Food For Thought
We are facing the worst ever gastronomical crisis mankind has ever known.
By the time this story goes to print, much of the media hysteria and wry humour surrounding the noodle episode would have died down in India, and the focus would have shifted to other transient issues. It will be a while before the consumers decide if the stuff deserves to be given a second chance in their lives or it should be expelled once and for all. The state will roll its eyes till the corporations flex their muscles, and like all other tsunamis this one will recede, leaving us wondering, what did we gain or learn from the scare it gave except the fright of food?
Ever since the internet took control of what we read, understood and applied in our lives with its daily dose of truths, half truths and lies, I have lived in the shadow of fear wondering what might be the next thing that will break the smooth tenor of my life. That the benign vegetarian platter in front of me will top the list would have been unimaginable until some years ago, arguably because we didnt know what we ate or because what we ate wasnt so laden with harm.
Healthy eating has always been a contentious and confusing subject with as many versions of truth to it as predilections. Dieticians and doctors have driven our beliefs in different directions veering us from the ancient to the modern and vice versa. We now have only nebulous ideas of what our bodies need and how much, very far-fetched theories slapped on us by experts that we suspiciously circumvent or accept blindly. No, nothing is concrete about our perceptions of methods to maintaining good health. We stagger between hearsay and facts, and go about fixing our meals in our own innocuous way, keeping our focus on a few basic mantras less sugar, lesser fat, lots of fruits and vegetables and no fast food.
Then a new generation of meals and snacks in handy packets arrived that made life so delectable and easy. Somewhere between the hurly burly of earning a living and rustling up quick meals, we forfeited our sense of good eating. Or were we just gullible, allowing ourselves to be waylaid by greedy corporate sharks and crafty small timers who added insidious ingredients that could make our morsels look pretty and taste perfect? Suddenly, there are startling revelations about the presence of poison in every crumb we ingest, there are unpronounceable chemicals that can cause the big C in anything we pick off the shelves, our fruits and vegetables are no more safe bets thanks to the pesticides and we are facing the worst ever gastronomical crisis mankind has ever known.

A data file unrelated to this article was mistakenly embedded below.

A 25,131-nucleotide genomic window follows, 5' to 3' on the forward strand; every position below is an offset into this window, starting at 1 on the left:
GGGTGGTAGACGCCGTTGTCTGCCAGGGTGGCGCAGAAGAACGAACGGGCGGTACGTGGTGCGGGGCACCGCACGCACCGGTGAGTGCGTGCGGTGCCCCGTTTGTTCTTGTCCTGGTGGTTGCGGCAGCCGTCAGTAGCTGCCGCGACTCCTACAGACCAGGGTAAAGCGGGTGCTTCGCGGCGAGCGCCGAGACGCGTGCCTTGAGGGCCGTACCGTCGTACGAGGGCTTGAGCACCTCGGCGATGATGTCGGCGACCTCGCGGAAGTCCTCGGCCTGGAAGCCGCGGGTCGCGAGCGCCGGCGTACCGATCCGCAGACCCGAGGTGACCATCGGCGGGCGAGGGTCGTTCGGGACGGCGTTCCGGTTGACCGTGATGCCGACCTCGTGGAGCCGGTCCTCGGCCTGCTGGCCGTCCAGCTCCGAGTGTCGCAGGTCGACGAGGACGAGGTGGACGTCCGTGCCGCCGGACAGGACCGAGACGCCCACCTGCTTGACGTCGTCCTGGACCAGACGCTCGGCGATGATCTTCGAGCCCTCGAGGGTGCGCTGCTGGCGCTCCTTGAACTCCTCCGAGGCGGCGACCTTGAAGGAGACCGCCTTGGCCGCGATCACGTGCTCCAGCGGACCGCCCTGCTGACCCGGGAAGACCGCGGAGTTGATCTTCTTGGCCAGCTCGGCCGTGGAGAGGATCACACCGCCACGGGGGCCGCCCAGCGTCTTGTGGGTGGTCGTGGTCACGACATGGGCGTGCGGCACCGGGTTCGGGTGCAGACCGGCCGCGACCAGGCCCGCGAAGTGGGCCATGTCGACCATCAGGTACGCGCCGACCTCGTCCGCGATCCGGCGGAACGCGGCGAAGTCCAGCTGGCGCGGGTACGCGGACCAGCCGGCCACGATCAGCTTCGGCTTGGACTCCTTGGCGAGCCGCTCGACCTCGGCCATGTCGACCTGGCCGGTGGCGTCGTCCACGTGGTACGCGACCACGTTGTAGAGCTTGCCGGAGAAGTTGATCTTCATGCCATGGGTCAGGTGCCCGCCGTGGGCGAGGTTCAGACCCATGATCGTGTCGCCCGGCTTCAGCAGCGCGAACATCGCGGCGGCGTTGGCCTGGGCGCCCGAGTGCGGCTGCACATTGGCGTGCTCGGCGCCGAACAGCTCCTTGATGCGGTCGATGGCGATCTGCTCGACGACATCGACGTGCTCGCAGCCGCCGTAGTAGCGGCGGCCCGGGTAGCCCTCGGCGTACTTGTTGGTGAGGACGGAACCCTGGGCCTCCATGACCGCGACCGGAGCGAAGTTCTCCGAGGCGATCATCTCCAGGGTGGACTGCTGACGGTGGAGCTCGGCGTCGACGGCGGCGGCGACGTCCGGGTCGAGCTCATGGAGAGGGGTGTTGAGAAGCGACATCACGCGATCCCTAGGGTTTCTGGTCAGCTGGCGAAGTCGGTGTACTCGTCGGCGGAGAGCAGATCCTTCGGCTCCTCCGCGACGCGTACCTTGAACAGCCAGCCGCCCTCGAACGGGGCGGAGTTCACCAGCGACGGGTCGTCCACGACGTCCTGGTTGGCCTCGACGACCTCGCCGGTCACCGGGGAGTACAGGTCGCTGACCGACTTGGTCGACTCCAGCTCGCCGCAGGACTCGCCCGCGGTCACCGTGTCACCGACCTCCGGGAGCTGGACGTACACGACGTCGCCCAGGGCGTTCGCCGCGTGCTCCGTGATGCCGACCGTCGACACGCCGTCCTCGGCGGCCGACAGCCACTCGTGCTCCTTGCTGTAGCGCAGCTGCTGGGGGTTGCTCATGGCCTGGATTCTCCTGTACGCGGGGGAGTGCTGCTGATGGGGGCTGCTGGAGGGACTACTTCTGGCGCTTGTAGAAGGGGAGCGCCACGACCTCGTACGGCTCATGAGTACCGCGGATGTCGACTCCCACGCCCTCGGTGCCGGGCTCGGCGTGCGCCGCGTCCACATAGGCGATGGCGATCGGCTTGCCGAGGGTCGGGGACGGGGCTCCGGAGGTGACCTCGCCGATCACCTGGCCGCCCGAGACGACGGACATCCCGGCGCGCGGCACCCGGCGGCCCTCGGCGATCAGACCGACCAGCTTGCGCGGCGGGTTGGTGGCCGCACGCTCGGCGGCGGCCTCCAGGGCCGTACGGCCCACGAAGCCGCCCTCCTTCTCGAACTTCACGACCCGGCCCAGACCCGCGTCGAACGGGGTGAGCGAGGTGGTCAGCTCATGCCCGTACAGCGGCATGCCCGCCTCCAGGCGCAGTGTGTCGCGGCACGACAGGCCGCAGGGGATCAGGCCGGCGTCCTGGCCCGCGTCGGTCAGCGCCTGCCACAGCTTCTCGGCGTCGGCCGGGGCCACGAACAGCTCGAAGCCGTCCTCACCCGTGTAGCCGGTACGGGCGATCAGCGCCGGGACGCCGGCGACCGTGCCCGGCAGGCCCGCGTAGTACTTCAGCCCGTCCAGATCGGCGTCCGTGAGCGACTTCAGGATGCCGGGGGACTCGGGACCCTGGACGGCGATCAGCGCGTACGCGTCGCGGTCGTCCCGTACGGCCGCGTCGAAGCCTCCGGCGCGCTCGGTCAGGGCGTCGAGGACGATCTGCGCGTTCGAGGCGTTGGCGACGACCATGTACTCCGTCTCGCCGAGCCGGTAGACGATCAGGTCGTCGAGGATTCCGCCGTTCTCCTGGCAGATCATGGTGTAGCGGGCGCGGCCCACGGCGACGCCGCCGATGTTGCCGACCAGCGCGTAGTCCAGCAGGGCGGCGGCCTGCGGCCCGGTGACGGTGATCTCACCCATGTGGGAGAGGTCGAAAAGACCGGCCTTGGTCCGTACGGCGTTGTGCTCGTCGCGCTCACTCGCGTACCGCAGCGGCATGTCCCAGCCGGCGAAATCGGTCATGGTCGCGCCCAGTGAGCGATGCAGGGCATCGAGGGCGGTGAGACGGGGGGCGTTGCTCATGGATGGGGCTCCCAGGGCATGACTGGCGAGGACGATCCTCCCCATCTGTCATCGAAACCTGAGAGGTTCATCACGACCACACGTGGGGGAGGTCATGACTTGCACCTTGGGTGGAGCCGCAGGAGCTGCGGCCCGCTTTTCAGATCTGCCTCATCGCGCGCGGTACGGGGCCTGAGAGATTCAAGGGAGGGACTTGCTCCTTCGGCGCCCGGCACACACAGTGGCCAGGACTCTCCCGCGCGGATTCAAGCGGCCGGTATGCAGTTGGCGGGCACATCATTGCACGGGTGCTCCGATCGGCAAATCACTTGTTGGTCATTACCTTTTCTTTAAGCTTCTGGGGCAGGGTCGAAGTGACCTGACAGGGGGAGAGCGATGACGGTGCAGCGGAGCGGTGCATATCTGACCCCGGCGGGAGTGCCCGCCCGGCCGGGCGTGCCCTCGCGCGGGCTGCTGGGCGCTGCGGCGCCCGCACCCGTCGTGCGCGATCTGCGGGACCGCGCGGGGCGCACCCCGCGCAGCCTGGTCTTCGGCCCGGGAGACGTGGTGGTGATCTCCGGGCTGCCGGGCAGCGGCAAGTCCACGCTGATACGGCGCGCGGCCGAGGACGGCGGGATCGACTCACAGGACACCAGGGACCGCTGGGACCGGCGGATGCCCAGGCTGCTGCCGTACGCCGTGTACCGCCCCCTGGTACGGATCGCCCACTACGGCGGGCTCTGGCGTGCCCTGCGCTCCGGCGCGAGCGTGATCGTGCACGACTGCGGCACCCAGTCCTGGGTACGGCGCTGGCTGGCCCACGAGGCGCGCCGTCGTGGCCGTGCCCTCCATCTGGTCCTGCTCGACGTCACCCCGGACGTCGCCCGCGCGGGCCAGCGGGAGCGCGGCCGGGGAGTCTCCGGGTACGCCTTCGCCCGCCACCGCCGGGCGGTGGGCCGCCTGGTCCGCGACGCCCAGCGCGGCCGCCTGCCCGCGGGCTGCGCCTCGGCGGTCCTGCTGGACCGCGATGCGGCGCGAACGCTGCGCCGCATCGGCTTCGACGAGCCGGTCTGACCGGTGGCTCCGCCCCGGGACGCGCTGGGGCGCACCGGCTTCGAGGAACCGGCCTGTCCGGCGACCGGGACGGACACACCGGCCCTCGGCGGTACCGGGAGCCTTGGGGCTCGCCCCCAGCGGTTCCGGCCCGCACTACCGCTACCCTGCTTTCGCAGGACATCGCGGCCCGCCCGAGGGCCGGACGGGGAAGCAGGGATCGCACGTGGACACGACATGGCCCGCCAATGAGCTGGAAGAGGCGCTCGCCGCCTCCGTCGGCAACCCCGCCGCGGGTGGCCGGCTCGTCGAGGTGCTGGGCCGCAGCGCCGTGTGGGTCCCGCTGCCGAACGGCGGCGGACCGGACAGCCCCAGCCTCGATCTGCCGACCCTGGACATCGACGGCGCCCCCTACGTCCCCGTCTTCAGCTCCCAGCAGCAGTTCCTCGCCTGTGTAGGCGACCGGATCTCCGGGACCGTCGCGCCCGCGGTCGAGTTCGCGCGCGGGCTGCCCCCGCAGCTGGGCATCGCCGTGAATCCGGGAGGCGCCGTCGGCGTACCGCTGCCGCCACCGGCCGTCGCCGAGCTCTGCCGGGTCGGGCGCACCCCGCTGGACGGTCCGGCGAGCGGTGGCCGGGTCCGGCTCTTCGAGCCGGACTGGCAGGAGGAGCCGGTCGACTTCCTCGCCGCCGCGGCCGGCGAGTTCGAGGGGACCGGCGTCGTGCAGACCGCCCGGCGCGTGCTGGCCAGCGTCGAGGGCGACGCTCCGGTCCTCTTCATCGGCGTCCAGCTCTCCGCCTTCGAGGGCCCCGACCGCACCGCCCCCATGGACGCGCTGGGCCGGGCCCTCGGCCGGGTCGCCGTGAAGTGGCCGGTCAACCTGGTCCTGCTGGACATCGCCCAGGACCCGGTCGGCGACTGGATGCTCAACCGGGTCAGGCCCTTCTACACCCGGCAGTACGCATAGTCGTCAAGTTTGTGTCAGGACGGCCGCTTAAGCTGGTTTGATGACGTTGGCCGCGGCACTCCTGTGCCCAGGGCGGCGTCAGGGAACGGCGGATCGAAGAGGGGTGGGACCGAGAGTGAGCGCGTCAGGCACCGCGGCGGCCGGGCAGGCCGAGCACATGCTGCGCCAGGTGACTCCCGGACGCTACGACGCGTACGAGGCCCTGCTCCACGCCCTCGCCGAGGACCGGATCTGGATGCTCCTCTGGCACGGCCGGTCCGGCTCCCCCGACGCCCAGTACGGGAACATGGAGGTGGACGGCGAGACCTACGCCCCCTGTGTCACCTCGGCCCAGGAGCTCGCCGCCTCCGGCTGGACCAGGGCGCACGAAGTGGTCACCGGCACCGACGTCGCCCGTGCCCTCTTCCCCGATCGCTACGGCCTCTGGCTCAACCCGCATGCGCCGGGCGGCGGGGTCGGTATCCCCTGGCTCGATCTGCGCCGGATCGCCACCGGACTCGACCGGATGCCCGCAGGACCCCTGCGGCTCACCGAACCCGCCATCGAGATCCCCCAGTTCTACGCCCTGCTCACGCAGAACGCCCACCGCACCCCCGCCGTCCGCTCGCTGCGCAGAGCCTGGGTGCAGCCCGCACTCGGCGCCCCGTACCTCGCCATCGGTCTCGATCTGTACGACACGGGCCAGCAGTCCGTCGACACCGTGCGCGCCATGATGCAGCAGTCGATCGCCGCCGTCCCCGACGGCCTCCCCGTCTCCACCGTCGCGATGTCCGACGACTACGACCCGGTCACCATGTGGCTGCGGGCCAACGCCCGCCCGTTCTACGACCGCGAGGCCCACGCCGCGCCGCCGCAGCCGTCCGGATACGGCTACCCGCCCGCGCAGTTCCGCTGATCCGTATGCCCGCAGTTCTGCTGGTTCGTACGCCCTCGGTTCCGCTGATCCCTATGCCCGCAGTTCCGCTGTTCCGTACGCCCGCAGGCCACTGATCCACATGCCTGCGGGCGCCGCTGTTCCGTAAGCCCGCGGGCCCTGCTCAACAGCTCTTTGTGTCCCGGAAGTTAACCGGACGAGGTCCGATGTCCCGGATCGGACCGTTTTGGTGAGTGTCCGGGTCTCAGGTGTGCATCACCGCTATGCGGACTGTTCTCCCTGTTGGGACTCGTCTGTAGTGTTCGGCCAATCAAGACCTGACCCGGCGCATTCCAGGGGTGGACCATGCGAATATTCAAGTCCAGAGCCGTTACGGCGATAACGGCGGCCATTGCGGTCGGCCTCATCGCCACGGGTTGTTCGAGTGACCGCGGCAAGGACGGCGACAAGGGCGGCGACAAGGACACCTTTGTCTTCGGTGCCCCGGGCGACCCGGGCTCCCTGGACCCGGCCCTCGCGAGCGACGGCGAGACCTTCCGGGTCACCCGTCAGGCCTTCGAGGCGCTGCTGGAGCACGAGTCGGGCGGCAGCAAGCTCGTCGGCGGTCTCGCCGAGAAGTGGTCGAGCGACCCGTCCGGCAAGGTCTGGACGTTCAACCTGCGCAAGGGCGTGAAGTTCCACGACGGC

A recent news report from India said that the mangoes came with traces of combustible materials used to ripen the fruit artificially. It not only explained to me why the mangoes these days tasted more like disoriented papaya, but also made me wonder if the human species had descended to such levels of corruption as to stuff our stomachs with veritable causes of disease knowingly for some extra lucre in the pocket?
One can contest the real issues and implications of the recent exposures endlessly, dissect the drama being played out and we may even say RIP to the greatest culinary invention since sliced bread with our collective might and will, but the questions it raises about the stuff we put in our mouths will not be easy to answer. Is our food tainted deliberately or is it a fall out of multiple processes?
Can strict regulations be an effective antidote in a country where one can duck punishments permanently? Caught between deceit, ignorance and reckless habits one feels scared; very scared to the point of being paranoid. What organic recipe can save this generation that is dying of heart attacks and cancer at thirty and forty?
Caught between deceit, ignorance and reckless habits one feels scared; very scared to the point of being paranoid. What organic recipe can save this generation that is dying of heart attacks and cancer at thirty and forty?
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